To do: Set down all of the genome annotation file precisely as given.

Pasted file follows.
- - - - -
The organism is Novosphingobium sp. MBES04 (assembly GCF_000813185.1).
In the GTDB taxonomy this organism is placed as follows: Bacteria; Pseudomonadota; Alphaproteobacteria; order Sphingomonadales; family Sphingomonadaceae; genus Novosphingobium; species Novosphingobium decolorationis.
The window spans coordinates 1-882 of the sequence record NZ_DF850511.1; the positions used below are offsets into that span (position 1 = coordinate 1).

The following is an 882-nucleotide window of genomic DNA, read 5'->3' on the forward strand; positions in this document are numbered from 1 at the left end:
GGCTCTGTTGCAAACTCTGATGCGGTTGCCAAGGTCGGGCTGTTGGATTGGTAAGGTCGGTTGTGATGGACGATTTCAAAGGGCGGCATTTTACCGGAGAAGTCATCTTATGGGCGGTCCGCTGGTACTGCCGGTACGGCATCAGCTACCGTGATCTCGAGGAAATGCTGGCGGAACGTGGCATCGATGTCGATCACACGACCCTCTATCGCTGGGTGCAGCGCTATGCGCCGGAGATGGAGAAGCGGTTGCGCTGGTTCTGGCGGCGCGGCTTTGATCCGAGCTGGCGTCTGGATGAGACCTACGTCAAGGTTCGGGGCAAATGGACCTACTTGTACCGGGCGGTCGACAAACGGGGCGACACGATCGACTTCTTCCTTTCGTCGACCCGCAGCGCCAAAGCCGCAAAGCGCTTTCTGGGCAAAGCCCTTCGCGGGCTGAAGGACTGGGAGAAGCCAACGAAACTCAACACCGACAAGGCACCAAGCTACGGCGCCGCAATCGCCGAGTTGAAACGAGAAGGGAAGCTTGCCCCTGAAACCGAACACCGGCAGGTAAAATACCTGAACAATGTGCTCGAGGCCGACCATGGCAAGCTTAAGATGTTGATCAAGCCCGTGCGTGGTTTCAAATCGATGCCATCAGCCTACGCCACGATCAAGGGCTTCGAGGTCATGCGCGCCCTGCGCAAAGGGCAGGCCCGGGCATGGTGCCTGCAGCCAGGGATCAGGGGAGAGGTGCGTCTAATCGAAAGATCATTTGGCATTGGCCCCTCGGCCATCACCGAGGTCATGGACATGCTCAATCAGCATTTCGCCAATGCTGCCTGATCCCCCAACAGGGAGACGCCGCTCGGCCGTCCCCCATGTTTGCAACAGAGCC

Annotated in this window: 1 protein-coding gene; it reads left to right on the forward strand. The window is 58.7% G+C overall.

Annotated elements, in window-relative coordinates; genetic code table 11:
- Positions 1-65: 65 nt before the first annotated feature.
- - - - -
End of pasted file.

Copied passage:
The organism is Novosphingobium sp. MBES04 (assembly GCF_000813185.1).
In the GTDB taxonomy this organism is placed as follows: Bacteria; Pseudomonadota; Alphaproteobacteria; order Sphingomonadales; family Sphingomonadaceae; genus Novosphingobium; species Novosphingobium decolorationis.
The window spans coordinates 1-882 of the sequence record NZ_DF850511.1; the positions used below are offsets into that span (position 1 = coordinate 1).

The following is an 882-nucleotide window of genomic DNA, read 5'->3' on the forward strand; positions in this document are numbered from 1 at the left end:
GGCTCTGTTGCAAACTCTGATGCGGTTGCCAAGGTCGGGCTGTTGGATTGGTAAGGTCGGTTGTGATGGACGATTTCAAAGGGCGGCATTTTACCGGAGAAGTCATCTTATGGGCGGTCCGCTGGTACTGCCGGTACGGCATCAGCTACCGTGATCTCGAGGAAATGCTGGCGGAACGTGGCATCGATGTCGATCACACGACCCTCTATCGCTGGGTGCAGCGCTATGCGCCGGAGATGGAGAAGCGGTTGCGCTGGTTCTGGCGGCGCGGCTTTGATCCGAGCTGGCGTCTGGATGAGACCTACGTCAAGGTTCGGGGCAAATGGACCTACTTGTACCGGGCGGTCGACAAACGGGGCGACACGATCGACTTCTTCCTTTCGTCGACCCGCAGCGCCAAAGCCGCAAAGCGCTTTCTGGGCAAAGCCCTTCGCGGGCTGAAGGACTGGGAGAAGCCAACGAAACTCAACACCGACAAGGCACCAAGCTACGGCGCCGCAATCGCCGAGTTGAAACGAGAAGGGAAGCTTGCCCCTGAAACCGAACACCGGCAGGTAAAATACCTGAACAATGTGCTCGAGGCCGACCATGGCAAGCTTAAGATGTTGATCAAGCCCGTGCGTGGTTTCAAATCGATGCCATCAGCCTACGCCACGATCAAGGGCTTCGAGGTCATGCGCGCCCTGCGCAAAGGGCAGGCCCGGGCATGGTGCCTGCAGCCAGGGATCAGGGGAGAGGTGCGTCTAATCGAAAGATCATTTGGCATTGGCCCCTCGGCCATCACCGAGGTCATGGACATGCTCAATCAGCATTTCGCCAATGCTGCCTGATCCCCCAACAGGGAGACGCCGCTCGGCCGTCCCCCATGTTTGCAACAGAGCC

Annotated in this window: 1 protein-coding gene; it reads left to right on the forward strand. The window is 58.7% G+C overall.

Annotated elements, in window-relative coordinates; genetic code table 11:
- Positions 1-65: 65 nt before the first annotated feature.